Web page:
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Ex-firefighter threatens legal action if he doesn't get his job back


Roeher claims firing was result of chief's harassment, not alleged drunkeness



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September 08, 2010 - A former Oxford firefighter who was terminated in May after he allegedly reported for duty while intoxicated wants his old job back and he's hired a lawyer to get it.

Ex-Capt. Terry Roeher, an 18-year veteran of the fire department, claims his firing was not the result of any wrongdoing on his part, but was instead the culmination of a campaign of "hostility" and "harassment" perpetrated against him by Fire Chief Pete Scholz.

As such, Roeher is looking to be "immediately" reinstated to his former position, reimbursed for all of his lost pay and benefits, compensated for his legal fees and costs, and "afforded appropriate and reasonable protections against any further wrongful harassment by Chief (Pete) Scholz," according to an Aug. 27 letter sent to the township by his attorney, Dana L. Ramsay, of the Lake Orion-based Wolf Law Firm.

Scholz declined to comment on the attorney's letter and Roeher's claims.

"I'd rather not (comment) at this point because technically all it's asking for is reinstatement, there's no lawsuit involved yet," the chief said.

In her letter, Ramsay informed township Supervisor Bill Dunn that all of the listed demands must be met in order "to avoid further action against Chief Scholz and/or the township."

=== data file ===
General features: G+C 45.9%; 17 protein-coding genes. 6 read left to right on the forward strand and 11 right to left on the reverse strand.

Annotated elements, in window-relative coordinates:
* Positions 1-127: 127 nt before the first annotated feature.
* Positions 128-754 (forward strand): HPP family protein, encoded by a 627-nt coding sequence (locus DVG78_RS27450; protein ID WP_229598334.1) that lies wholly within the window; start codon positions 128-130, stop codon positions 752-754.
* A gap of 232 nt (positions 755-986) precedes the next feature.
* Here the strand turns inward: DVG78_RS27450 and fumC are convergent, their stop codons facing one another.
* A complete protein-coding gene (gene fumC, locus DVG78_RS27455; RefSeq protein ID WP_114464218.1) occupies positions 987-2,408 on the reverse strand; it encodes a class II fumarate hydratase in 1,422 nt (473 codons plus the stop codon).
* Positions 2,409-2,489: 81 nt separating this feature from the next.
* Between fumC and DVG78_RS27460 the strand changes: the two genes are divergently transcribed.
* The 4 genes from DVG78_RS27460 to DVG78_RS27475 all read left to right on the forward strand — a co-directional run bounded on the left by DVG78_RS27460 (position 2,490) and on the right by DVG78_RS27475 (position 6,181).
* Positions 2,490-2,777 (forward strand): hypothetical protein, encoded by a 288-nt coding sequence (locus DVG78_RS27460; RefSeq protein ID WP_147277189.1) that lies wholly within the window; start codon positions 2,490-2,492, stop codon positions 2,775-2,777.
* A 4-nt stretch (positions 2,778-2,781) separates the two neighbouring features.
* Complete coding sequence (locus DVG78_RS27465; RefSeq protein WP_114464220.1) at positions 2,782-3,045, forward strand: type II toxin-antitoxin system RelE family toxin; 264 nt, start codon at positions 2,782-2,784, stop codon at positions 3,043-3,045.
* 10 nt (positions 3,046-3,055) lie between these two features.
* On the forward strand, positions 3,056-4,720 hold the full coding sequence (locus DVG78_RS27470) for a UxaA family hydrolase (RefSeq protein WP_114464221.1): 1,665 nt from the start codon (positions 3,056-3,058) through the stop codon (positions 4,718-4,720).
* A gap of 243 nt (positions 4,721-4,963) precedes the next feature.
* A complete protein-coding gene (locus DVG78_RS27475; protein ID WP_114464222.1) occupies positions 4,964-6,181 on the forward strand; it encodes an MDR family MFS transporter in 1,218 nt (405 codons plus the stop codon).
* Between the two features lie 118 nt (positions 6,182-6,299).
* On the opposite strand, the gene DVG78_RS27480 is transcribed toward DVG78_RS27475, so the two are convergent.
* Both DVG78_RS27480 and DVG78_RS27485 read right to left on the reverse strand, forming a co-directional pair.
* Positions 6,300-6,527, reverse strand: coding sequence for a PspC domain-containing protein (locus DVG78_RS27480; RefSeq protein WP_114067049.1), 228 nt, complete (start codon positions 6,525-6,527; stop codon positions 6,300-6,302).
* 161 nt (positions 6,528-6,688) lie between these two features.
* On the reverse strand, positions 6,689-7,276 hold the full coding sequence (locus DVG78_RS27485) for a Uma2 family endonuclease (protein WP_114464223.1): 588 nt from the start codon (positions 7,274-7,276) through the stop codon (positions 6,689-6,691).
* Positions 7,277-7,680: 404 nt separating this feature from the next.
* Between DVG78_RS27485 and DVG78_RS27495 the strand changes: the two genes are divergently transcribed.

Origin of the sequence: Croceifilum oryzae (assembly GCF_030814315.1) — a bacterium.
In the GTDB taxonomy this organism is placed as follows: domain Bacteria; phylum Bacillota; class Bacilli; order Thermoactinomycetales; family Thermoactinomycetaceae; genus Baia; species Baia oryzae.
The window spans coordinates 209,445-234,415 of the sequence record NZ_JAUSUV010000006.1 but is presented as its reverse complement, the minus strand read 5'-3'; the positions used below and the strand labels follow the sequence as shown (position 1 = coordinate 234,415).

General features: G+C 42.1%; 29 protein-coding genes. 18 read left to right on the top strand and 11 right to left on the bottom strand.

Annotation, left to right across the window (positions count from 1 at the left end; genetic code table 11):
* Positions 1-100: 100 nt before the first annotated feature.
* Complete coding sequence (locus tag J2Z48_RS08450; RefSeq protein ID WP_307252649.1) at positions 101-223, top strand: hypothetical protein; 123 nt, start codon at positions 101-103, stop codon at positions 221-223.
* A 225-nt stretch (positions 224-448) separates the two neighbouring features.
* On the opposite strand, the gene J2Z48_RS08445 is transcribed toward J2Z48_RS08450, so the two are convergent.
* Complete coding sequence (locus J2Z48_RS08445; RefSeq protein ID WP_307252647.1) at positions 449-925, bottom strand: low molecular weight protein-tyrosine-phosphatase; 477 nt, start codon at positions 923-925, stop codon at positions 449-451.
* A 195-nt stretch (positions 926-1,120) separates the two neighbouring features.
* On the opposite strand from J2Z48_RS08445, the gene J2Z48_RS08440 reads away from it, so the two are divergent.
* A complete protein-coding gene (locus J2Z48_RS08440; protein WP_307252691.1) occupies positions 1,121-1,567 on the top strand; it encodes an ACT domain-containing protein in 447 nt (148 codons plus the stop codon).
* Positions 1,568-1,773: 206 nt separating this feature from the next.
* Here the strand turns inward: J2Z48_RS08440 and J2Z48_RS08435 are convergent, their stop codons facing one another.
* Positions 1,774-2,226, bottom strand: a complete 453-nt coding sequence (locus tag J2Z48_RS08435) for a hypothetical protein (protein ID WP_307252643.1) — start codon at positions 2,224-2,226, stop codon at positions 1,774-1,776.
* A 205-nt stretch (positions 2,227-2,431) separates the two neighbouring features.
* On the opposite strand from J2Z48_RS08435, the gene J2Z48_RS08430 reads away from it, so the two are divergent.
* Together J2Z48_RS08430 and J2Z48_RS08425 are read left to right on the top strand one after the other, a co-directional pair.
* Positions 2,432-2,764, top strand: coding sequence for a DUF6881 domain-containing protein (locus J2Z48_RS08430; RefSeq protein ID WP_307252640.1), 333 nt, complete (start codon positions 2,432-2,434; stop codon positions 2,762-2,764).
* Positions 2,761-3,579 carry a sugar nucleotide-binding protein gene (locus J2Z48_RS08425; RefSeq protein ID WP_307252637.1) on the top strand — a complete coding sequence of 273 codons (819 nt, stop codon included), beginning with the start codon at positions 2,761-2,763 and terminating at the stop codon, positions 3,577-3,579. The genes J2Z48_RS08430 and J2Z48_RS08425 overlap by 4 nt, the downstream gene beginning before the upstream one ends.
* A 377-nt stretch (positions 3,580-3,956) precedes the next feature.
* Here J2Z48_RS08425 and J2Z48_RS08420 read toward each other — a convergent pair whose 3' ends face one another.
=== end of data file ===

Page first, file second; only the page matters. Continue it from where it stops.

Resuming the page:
The township was given until the end of business on Tuesday, Sept. 7 to respond.

Dunn indicated the township's insurance carrier is in the process of crafting a response on the municipality's behalf. "Other than that, that's all I can say," the supervisor said.

Roeher, who still resides in Oxford, was fired from the department on May 13.

"Following an investigation, you have been found to have reported to work for your scheduled shift on May 9, 2010 smelling of alcohol, intoxicated and in an unfit condition to perform your duties," wrote Scholz in Roeher's notice of termination.

The shift in question was scheduled to begin at 8 a.m. and last 24 hours.

However, according to the letter from Roeher's attorney, the former captain showed up at the fire station that day not to perform his duties, but "for the purpose of advising that he was unable to work and to obtain coverage for his shift."

The termination notice also contained a list of 10 alleged incidents for which Roeher had been disciplined between March 2002 and March 2010 (see Terry Roeher's disciplinary history).

"Your behavior on May 9, 2010, as well as the actions indicated by your disciplinary record, has repeatedly demonstrated your refusal to behave in a professional manner and otherwise carry out your duties as a member of the Oxford Fire Department in a manner appropriate to your position," Scholz wrote.

But Ramsay claims Roeher's termination was a "violation of written department policy" and based "on invalid and pretextual grounds."

"Indeed, in a woeful attempt to justify the termination of Capt. Roeher, Chief Scholz was forced to invent facts and incidents which never occurred, and 'dig up' matters allegedly occurring as much as eight years prior to the termination matters which should not have been retained in any files maintained by the department, let alone used as a basis for disciplinary action in 2010," the attorney wrote.

The laundry list of disciplinary actions cited as the pretext for Roeher's firing were, according to Ramsay, a mix of "untrue allegations" and reports that remained in his file "years after they were required to be removed" per department policy.